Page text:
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FILE - In this March 31, 2014 file photo, HMAS Success scans the southern Indian Ocean, near the coast of Western Australia, as a Royal New Zealand Air Force P3 Orion flies over, while searching for missing Malaysia Airlines Flight MH370. (AP Photo/Rob Griffith, File)

A new analysis of MH370 implies no one was at the controls when it crashed

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A new report on missing Malaysia Airlines Flight 370 suggests no one was at the controls when the plane disappeared and was assumed to have crashed in 2014.

If a pilot was controlling the plane, it could mean the flight traveled much further and would triple the search area. But the report finds a simple but critical flaw with that theory: The wing flaps were not deployed when the plane hit the water, which a pilot would likely have done.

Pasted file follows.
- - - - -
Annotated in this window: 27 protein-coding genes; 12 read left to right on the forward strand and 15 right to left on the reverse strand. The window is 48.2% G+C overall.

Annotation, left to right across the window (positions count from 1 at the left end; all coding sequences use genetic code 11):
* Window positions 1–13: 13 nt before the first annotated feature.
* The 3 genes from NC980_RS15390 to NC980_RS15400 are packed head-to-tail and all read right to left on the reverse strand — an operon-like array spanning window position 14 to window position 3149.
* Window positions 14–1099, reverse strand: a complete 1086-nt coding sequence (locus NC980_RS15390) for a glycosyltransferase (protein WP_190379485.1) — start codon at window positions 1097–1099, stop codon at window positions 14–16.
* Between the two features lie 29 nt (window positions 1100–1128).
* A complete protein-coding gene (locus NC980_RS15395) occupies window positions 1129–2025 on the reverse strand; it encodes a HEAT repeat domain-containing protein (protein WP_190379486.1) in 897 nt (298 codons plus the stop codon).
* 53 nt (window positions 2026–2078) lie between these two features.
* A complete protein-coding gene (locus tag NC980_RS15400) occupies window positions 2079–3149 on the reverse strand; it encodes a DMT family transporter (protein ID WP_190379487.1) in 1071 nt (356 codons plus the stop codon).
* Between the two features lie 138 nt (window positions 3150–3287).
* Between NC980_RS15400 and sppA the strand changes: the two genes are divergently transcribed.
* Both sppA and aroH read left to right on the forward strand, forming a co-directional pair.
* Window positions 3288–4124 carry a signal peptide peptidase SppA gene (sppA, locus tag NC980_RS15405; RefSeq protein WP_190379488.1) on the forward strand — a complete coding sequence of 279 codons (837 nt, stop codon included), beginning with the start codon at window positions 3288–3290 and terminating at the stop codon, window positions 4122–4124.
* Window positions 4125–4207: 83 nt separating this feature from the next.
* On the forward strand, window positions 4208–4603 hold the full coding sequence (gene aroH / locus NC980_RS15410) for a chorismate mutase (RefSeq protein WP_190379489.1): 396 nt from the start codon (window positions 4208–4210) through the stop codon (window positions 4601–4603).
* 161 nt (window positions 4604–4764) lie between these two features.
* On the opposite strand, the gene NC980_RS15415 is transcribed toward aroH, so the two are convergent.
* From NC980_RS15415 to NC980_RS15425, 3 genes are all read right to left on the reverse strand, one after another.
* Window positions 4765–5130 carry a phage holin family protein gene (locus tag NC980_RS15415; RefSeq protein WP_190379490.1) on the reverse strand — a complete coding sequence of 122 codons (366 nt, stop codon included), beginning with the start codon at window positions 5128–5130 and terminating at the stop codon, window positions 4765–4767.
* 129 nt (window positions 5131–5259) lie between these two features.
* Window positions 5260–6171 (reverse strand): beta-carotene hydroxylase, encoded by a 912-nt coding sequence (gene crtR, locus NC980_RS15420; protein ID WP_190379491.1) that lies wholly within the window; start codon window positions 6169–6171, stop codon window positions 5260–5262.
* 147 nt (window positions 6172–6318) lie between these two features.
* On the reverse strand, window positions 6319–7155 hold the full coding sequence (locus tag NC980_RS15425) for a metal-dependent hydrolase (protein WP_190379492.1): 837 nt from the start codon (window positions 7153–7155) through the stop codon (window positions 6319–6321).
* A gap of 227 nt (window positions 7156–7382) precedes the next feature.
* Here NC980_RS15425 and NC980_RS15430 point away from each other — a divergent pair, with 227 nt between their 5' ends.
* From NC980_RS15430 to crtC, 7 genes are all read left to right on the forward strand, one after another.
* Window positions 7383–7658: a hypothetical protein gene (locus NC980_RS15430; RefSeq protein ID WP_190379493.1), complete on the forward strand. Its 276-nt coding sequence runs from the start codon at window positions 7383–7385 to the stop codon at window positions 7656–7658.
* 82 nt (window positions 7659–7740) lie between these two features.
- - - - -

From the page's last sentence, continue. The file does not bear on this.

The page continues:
The report's conclusion leads experts to believe the search for the plane wreckage is being carried out in the right place.

The wing flap, pictured here, washed ashore in Tanzania last month.

You can never be 100 percent. We are very reluctant to express absolute certainty.
Peter Foley

However, even this is far from a sure thing, according to Peter Foley, director of the Australian Transport Safety Bureau's Flight 370 search operations.

More than 20 items of debris suspected or confirmed to be from the plane have washed ashore. But a sonar search for the main wreckage has found nothing.

A new analysis of MH370 implies no one was at the controls when it crashed

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